Sydney McLaughlin could see Dalilah Muhammad running in the lane directly to her right on the Hayward Field track, barely ahead of her yet again. Only Muhammad had stood in front of McLaughlin for the past two years, and only Muhammad had prevented her from history.
A prodigy since she started bounding over hurdles in Dunellen, N.J., McLaughlin surpassed her beloved antagonist and, at 21, planted her flag atop track and field. McLaughlin had twice seen Muhammad set the 400-meter hurdles world record in front of her. On Sunday night at the U.S. Olympic trials in Eugene, Ore., McLauglin annihilated the record that Muhammad had held since 2019, finishing in 51.90 seconds and becoming the first woman to break the 52-second barrier.
The trials opened with Ryan Crouser heaving a shot put farther than any man ever had. One night after Grant Holloway and Rai Benjamin came within 0.01 and 0.05 seconds of world records, McLaughlin made certain the trials would end with one, too.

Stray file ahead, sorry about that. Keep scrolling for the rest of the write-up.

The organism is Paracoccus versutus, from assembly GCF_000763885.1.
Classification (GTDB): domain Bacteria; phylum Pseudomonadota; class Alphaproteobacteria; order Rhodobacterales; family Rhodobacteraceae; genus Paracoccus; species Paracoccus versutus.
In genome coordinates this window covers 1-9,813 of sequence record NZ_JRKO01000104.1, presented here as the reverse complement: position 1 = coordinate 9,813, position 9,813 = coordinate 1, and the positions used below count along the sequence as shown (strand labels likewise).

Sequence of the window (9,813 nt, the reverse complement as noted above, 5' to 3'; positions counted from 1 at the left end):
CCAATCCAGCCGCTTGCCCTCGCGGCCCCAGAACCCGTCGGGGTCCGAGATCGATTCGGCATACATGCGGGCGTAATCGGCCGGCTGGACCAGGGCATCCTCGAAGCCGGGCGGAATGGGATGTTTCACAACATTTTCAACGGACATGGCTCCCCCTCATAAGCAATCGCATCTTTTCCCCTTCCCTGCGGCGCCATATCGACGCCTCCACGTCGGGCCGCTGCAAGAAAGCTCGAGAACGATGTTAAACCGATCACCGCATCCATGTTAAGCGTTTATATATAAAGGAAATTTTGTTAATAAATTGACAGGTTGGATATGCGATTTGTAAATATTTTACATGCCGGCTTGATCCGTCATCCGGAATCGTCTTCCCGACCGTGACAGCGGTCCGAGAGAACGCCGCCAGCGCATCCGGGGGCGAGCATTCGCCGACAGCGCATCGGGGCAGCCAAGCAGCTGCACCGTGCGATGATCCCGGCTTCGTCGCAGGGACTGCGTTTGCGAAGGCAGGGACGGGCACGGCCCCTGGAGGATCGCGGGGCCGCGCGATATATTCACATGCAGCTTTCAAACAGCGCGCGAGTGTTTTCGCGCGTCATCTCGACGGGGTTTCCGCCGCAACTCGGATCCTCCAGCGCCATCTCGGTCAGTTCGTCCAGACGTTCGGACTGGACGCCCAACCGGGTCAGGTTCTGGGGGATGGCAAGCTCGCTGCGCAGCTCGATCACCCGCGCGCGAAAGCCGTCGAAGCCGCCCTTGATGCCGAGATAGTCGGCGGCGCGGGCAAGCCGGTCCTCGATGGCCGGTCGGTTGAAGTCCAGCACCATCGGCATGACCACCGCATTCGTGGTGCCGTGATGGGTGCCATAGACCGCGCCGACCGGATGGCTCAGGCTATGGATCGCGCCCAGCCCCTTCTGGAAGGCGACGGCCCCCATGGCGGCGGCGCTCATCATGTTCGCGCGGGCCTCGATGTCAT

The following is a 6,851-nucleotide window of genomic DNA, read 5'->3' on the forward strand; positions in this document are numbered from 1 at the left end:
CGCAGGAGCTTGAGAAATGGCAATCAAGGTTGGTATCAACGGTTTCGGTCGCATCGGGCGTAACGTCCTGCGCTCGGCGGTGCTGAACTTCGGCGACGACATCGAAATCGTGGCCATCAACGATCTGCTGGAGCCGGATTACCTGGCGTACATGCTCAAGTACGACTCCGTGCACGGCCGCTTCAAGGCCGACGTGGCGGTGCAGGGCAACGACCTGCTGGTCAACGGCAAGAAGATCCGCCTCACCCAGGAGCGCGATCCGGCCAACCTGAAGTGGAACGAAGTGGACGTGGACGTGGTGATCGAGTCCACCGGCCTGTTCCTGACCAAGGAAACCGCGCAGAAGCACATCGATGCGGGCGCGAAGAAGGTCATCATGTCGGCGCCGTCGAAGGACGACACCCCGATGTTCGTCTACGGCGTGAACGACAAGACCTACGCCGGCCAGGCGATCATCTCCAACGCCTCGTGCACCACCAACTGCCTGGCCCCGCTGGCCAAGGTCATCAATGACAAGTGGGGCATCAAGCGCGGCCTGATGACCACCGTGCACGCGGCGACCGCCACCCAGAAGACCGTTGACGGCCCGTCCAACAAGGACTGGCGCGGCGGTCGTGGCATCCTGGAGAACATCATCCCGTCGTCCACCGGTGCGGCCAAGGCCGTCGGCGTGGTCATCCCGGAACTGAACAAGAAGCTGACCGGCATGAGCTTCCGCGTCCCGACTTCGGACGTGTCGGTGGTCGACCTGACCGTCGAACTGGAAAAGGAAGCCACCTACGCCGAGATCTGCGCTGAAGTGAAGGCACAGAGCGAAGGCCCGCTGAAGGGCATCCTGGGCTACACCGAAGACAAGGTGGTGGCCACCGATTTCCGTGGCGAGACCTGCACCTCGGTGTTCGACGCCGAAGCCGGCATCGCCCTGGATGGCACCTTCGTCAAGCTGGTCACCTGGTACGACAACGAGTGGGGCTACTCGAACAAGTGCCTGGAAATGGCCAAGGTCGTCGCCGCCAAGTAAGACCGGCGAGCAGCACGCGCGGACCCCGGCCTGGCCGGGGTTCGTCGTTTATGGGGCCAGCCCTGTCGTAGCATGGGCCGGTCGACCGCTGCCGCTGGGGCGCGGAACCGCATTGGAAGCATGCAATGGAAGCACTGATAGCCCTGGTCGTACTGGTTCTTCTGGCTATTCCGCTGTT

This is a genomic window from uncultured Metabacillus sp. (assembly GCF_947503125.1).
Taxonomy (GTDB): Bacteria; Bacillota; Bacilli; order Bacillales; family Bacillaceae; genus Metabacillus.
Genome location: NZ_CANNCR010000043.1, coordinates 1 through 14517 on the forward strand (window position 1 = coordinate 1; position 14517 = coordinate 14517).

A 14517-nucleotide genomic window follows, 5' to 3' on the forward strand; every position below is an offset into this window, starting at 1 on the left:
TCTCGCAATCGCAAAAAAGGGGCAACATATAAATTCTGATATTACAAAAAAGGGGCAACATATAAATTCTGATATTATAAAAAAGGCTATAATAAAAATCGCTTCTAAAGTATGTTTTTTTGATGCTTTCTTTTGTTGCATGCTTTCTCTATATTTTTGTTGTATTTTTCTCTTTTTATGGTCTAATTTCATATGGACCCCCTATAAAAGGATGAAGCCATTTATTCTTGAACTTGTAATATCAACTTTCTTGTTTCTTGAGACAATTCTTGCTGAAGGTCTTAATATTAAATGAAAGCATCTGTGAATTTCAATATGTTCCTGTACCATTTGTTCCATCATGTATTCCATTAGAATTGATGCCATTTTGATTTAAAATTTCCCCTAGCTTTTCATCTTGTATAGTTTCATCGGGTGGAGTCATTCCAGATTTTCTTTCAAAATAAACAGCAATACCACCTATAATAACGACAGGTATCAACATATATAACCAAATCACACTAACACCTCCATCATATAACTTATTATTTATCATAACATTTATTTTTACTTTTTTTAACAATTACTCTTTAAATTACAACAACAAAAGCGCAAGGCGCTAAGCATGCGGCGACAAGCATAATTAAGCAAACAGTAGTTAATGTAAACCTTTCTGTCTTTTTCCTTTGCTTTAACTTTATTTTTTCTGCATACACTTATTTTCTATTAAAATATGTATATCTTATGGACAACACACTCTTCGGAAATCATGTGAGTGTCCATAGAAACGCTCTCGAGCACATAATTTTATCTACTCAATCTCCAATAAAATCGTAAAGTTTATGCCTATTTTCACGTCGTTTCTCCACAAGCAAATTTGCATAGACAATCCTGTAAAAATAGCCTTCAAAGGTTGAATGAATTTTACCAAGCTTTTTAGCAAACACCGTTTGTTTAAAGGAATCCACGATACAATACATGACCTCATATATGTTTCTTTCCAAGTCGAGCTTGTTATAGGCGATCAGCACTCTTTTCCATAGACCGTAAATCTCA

When she crossed the line and looked at the clock, McLaughlin covered her mouth with two hands and 10 pristine-white fingernails. McLaughlin crouched down on the track, eyes wide, somewhere between shock and elation.
“It’s one of those moments that you dream about and you think about and you play in your head,” McLaughlin said. “I knew from the moment I woke up today that it was going to be a great day. It was just the final ‘I did it’ moment. I’m going to cherish it for the rest of my life.”
As McLaughlin knelt, she felt an arm around her. It belonged to Muhammad. They have raced each other three times since 2019, and in all of those races the world record fell. Muhammad hugged McLaughlin on the track.
The clash of Muhammad and McLaughlin at these trials provided an encounter of surpassing quality and rarity. Two women in the same event, one rushing into her prime and the other refusing to surrender hers, had separated themselves as not merely the best in their country or even the world but of all time.